What Obama needs to know to navigate NATO. In Welsh. “Peidiwch, Vladimir!”

With the world’s muckety-mucks (or “crachach,” as they are known in Welsh) meeting in Newport, South Wales, the U.S. ambassador in London, Matthew Barzun, has apparently put his new language skills to use. He learned how to welcome 150 world leaders to the land of dragons and daffodils and pronunciation dilemmas:

“Croeso i Gymru!”

So, in the spirit of “cadw i fyny gyda’r Jonesiaid” (that’s “keeping up with the Joneses”), we thought we should help President Obama get his tongue around a few summit-specific Welsh phrases.

For that, we turned to Catrin Brace, an expert on Welsh-American history who has been representing the Welsh government in the USA since 2002 and was a member of the team that set up the Friends of Wales Caucus on Capitol Hill on St. David’s Day — March 1, 2014.

First, a few basics:

1. Hylo! Fy enw i yw Barack Obama
Hello! My name is Barack Obama

2. Pa ffordd i NATO Cymru?
Which way to the NATO summit?

Once Obama gets there, it’ll be all foreign policy all the time, of course:

3. Does dim dwywaith amdani, dim ‘sgidiau ar y tir
Make no mistake, no boots on the ground

4. Peidiwch, Vladimir!
Cut it out, Vladimir!

It might be good for Obama to remind the British that there are no U.S. plans to mess with their nationalized healthcare system:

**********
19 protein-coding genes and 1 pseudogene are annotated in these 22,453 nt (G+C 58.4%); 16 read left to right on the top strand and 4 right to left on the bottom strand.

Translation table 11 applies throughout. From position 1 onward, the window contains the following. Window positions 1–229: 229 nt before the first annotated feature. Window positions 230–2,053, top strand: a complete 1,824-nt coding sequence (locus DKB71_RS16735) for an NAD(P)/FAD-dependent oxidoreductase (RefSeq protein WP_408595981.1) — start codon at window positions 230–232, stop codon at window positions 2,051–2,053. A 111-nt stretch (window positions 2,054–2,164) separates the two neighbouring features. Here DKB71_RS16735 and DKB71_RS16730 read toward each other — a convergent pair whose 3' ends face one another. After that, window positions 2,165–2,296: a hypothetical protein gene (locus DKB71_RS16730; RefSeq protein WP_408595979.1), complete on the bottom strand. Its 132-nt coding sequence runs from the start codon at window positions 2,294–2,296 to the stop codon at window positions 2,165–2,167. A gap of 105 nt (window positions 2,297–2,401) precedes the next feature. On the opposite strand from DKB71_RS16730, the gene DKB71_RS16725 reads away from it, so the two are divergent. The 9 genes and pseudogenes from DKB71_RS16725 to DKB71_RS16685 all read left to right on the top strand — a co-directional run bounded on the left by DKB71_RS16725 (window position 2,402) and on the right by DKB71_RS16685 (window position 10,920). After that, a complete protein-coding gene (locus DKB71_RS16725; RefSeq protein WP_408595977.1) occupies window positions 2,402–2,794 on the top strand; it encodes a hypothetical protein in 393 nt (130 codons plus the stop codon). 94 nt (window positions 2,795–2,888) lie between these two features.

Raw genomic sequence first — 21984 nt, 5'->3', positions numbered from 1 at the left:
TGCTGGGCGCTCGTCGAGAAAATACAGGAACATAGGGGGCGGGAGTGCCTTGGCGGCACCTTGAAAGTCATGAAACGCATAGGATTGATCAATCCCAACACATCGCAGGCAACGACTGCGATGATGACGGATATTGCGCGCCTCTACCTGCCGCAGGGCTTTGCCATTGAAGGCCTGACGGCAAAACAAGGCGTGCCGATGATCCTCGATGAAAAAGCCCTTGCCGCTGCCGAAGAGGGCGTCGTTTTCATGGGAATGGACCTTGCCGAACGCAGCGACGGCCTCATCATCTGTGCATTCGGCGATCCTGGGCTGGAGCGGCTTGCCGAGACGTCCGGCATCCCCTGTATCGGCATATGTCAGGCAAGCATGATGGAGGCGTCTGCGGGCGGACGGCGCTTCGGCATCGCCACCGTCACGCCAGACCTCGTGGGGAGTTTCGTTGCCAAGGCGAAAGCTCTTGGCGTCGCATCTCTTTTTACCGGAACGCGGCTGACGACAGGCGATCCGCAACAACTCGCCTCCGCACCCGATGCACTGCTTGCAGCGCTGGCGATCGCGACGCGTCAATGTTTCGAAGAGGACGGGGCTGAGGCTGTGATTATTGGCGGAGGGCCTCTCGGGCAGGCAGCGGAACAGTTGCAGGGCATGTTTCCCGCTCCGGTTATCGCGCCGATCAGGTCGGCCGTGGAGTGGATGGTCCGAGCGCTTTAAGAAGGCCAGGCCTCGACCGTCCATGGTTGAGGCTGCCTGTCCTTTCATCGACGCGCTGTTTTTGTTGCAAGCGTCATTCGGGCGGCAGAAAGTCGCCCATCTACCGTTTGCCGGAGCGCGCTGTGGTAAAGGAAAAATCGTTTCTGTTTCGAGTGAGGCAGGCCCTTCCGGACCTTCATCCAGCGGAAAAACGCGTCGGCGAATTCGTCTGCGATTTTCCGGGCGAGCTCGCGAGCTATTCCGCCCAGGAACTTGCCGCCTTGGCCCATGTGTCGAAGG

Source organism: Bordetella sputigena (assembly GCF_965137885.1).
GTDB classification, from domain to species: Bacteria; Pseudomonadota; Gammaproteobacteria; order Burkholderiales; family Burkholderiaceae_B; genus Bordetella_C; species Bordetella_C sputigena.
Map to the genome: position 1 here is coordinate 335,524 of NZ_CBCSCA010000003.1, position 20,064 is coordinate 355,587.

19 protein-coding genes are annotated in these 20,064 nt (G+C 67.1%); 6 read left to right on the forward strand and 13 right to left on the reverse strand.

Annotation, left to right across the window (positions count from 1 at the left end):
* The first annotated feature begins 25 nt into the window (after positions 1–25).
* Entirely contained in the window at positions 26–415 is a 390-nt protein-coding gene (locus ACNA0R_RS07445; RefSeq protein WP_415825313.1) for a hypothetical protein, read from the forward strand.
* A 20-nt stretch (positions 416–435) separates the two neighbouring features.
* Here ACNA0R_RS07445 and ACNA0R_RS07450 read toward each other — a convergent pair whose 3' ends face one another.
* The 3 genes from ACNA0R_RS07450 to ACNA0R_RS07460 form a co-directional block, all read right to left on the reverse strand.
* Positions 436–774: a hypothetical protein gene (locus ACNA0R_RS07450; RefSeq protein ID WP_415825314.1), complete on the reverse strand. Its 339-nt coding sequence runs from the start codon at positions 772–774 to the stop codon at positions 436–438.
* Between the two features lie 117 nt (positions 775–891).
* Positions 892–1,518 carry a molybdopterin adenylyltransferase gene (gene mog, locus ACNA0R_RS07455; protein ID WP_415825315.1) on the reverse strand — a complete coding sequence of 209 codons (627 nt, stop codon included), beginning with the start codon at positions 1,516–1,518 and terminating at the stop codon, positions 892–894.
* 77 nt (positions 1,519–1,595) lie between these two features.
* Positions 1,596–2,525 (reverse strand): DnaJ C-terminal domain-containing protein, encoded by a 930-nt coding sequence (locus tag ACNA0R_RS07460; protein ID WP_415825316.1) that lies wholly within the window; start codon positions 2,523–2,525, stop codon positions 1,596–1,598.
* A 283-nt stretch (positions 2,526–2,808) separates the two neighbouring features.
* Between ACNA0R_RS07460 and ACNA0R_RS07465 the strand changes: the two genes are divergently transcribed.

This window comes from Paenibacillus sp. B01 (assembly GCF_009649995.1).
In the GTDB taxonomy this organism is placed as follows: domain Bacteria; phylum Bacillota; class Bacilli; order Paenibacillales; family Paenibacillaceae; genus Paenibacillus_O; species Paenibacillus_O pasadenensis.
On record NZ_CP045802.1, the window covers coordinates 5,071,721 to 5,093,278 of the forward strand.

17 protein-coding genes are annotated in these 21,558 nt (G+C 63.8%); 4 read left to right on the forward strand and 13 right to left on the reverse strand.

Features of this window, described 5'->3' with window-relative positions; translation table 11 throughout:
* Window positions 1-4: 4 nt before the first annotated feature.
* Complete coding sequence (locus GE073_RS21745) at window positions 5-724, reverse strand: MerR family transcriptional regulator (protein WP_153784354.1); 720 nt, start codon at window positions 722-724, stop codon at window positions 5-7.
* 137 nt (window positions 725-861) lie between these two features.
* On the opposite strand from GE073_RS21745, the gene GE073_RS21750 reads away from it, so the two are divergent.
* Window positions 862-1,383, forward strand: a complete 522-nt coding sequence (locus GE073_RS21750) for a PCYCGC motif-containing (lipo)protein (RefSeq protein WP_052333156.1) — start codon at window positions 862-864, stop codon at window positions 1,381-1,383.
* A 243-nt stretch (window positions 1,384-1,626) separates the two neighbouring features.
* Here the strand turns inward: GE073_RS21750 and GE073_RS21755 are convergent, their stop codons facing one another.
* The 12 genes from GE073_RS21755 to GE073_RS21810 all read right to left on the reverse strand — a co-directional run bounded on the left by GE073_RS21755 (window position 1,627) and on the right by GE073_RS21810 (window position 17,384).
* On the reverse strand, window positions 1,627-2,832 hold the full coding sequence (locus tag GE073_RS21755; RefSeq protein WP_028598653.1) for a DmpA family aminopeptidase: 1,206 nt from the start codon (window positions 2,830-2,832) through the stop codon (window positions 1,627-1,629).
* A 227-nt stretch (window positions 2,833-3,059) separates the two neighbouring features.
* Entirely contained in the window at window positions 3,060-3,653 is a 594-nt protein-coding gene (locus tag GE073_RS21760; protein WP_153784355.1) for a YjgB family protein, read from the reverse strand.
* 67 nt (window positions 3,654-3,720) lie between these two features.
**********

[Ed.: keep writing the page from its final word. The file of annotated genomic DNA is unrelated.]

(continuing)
5. Os ydych chi’n hoff o’ch meddyg neu’ch darparwr triniaeth iechyd, fedrwch eu cadw nhw
If you like your doctor or healthcare provider, you can keep them

The perception that Obama was fiddling on the golf course while Rome burned this summer presented a bit of a problem. But Celtic Manor, where the summit will be based, boasts one of the best golf courses in the UK (the Ryder Cup 2010 course). So:

6. Ble mae’r cwrs golff?
Where is the golf course?

The meetings and the golf won’t leave much time for tourism. But Obama might want to set aside an afternoon to visit the village with the longest place name in the UK. (What’s more, we understand that Barzun has this down pat.)

7. Awn ni i Lanfairpwllgwyngyllgogerychwyrndrobwyllllandysiliogogogoch
Let’s go to Llanfairpwllgwyngyllgogerychwyrndrobwyllllandysiliogogogoch

And if opinions at the summit become divisive, Brace reminds us of an ancient Bardic ceremony, performed at the Eisteddfod of Wales, that Obama should definitely keep in mind: The Archdruid partially withdraws a sword from its sheath three times and asks the assembled crowd, “A oes heddwch?”/”Is there peace?” The reply is always “Heddwch”/”Peace.” After the third time, the sword is replaced fully in the sheath.

Croeso i Gymru, Barack Obama! Heddwch!

President Obama chatted with guests on Thursday while attending a reception hosted by Britain's Prince Charles during the NATO summit in Wales. (Reuters)
Frances Stead Sellers is senior writer at The Washington Post magazine. She joined the magazine in 2014 after spending two years as the editor of the daily Style section, with a focus on profiles, personalities, arts and ideas.



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